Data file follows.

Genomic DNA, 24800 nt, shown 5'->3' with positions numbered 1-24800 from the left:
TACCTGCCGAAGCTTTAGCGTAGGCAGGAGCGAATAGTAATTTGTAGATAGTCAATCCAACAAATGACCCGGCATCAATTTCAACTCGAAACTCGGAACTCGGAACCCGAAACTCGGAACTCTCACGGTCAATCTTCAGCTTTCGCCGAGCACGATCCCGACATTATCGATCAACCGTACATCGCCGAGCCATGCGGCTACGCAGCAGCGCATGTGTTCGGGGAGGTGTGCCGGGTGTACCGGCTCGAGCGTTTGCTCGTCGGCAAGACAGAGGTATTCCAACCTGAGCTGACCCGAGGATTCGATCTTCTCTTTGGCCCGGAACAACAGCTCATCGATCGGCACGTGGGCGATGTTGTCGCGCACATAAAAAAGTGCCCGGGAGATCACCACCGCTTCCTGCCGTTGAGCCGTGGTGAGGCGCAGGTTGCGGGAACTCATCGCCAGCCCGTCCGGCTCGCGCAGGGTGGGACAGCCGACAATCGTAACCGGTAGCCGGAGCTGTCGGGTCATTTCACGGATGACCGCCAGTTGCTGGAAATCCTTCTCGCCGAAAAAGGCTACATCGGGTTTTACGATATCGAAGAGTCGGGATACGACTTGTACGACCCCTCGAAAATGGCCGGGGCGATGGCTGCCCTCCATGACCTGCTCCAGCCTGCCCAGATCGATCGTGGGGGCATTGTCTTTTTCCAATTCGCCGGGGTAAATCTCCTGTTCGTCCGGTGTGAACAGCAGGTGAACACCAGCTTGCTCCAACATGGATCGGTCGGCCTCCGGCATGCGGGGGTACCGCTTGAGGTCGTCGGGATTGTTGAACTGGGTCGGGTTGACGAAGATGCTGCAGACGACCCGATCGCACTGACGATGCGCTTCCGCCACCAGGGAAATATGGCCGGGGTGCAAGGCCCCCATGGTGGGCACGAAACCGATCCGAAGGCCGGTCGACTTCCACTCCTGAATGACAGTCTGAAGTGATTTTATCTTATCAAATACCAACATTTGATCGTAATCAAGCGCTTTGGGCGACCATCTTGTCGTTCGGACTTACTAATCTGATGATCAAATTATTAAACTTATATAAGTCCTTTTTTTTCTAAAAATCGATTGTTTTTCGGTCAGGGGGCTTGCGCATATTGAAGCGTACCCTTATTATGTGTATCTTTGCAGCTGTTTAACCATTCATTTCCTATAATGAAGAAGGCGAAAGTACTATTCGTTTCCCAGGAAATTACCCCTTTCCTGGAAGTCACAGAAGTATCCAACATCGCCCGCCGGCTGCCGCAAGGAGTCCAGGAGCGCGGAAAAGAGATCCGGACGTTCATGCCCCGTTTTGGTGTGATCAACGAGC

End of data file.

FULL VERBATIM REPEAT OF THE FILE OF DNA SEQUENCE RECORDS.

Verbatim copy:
Genomic DNA, 24800 nt, shown 5'->3' with positions numbered 1-24800 from the left:
TACCTGCCGAAGCTTTAGCGTAGGCAGGAGCGAATAGTAATTTGTAGATAGTCAATCCAACAAATGACCCGGCATCAATTTCAACTCGAAACTCGGAACTCGGAACCCGAAACTCGGAACTCTCACGGTCAATCTTCAGCTTTCGCCGAGCACGATCCCGACATTATCGATCAACCGTACATCGCCGAGCCATGCGGCTACGCAGCAGCGCATGTGTTCGGGGAGGTGTGCCGGGTGTACCGGCTCGAGCGTTTGCTCGTCGGCAAGACAGAGGTATTCCAACCTGAGCTGACCCGAGGATTCGATCTTCTCTTTGGCCCGGAACAACAGCTCATCGATCGGCACGTGGGCGATGTTGTCGCGCACATAAAAAAGTGCCCGGGAGATCACCACCGCTTCCTGCCGTTGAGCCGTGGTGAGGCGCAGGTTGCGGGAACTCATCGCCAGCCCGTCCGGCTCGCGCAGGGTGGGACAGCCGACAATCGTAACCGGTAGCCGGAGCTGTCGGGTCATTTCACGGATGACCGCCAGTTGCTGGAAATCCTTCTCGCCGAAAAAGGCTACATCGGGTTTTACGATATCGAAGAGTCGGGATACGACTTGTACGACCCCTCGAAAATGGCCGGGGCGATGGCTGCCCTCCATGACCTGCTCCAGCCTGCCCAGATCGATCGTGGGGGCATTGTCTTTTTCCAATTCGCCGGGGTAAATCTCCTGTTCGTCCGGTGTGAACAGCAGGTGAACACCAGCTTGCTCCAACATGGATCGGTCGGCCTCCGGCATGCGGGGGTACCGCTTGAGGTCGTCGGGATTGTTGAACTGGGTCGGGTTGACGAAGATGCTGCAGACGACCCGATCGCACTGACGATGCGCTTCCGCCACCAGGGAAATATGGCCGGGGTGCAAGGCCCCCATGGTGGGCACGAAACCGATCCGAAGGCCGGTCGACTTCCACTCCTGAATGACAGTCTGAAGTGATTTTATCTTATCAAATACCAACATTTGATCGTAATCAAGCGCTTTGGGCGACCATCTTGTCGTTCGGACTTACTAATCTGATGATCAAATTATTAAACTTATATAAGTCCTTTTTTTTCTAAAAATCGATTGTTTTTCGGTCAGGGGGCTTGCGCATATTGAAGCGTACCCTTATTATGTGTATCTTTGCAGCTGTTTAACCATTCATTTCCTATAATGAAGAAGGCGAAAGTACTATTCGTTTCCCAGGAAATTACCCCTTTCCTGGAAGTCACAGAAGTATCCAACATCGCCCGCCGGCTGCCGCAAGGAGTCCAGGAGCGCGGAAAAGAGATCCGGACGTTCATGCCCCGTTTTGGTGTGATCAACGAGC